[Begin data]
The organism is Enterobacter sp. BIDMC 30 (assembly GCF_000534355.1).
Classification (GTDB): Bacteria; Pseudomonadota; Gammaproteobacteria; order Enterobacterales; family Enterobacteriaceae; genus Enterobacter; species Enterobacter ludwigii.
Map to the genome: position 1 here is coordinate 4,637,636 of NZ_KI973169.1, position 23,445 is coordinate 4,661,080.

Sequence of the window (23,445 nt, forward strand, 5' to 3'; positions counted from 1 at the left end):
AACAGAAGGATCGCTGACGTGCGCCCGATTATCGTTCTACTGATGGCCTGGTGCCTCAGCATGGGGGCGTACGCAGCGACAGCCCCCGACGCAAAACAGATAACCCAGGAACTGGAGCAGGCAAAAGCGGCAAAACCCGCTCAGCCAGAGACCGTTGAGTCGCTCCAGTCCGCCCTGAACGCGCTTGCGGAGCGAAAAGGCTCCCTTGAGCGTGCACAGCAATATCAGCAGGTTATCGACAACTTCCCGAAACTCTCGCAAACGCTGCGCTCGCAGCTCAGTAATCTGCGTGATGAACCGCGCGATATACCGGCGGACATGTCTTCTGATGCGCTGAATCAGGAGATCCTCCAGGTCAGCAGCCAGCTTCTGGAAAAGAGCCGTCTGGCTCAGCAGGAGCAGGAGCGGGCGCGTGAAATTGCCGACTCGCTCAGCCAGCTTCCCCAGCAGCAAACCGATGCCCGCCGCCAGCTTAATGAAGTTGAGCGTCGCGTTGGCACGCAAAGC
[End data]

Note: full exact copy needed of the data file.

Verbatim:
The organism is Enterobacter sp. BIDMC 30 (assembly GCF_000534355.1).
Classification (GTDB): Bacteria; Pseudomonadota; Gammaproteobacteria; order Enterobacterales; family Enterobacteriaceae; genus Enterobacter; species Enterobacter ludwigii.
Map to the genome: position 1 here is coordinate 4,637,636 of NZ_KI973169.1, position 23,445 is coordinate 4,661,080.

Sequence of the window (23,445 nt, forward strand, 5' to 3'; positions counted from 1 at the left end):
AACAGAAGGATCGCTGACGTGCGCCCGATTATCGTTCTACTGATGGCCTGGTGCCTCAGCATGGGGGCGTACGCAGCGACAGCCCCCGACGCAAAACAGATAACCCAGGAACTGGAGCAGGCAAAAGCGGCAAAACCCGCTCAGCCAGAGACCGTTGAGTCGCTCCAGTCCGCCCTGAACGCGCTTGCGGAGCGAAAAGGCTCCCTTGAGCGTGCACAGCAATATCAGCAGGTTATCGACAACTTCCCGAAACTCTCGCAAACGCTGCGCTCGCAGCTCAGTAATCTGCGTGATGAACCGCGCGATATACCGGCGGACATGTCTTCTGATGCGCTGAATCAGGAGATCCTCCAGGTCAGCAGCCAGCTTCTGGAAAAGAGCCGTCTGGCTCAGCAGGAGCAGGAGCGGGCGCGTGAAATTGCCGACTCGCTCAGCCAGCTTCCCCAGCAGCAAACCGATGCCCGCCGCCAGCTTAATGAAGTTGAGCGTCGCGTTGGCACGCAAAGC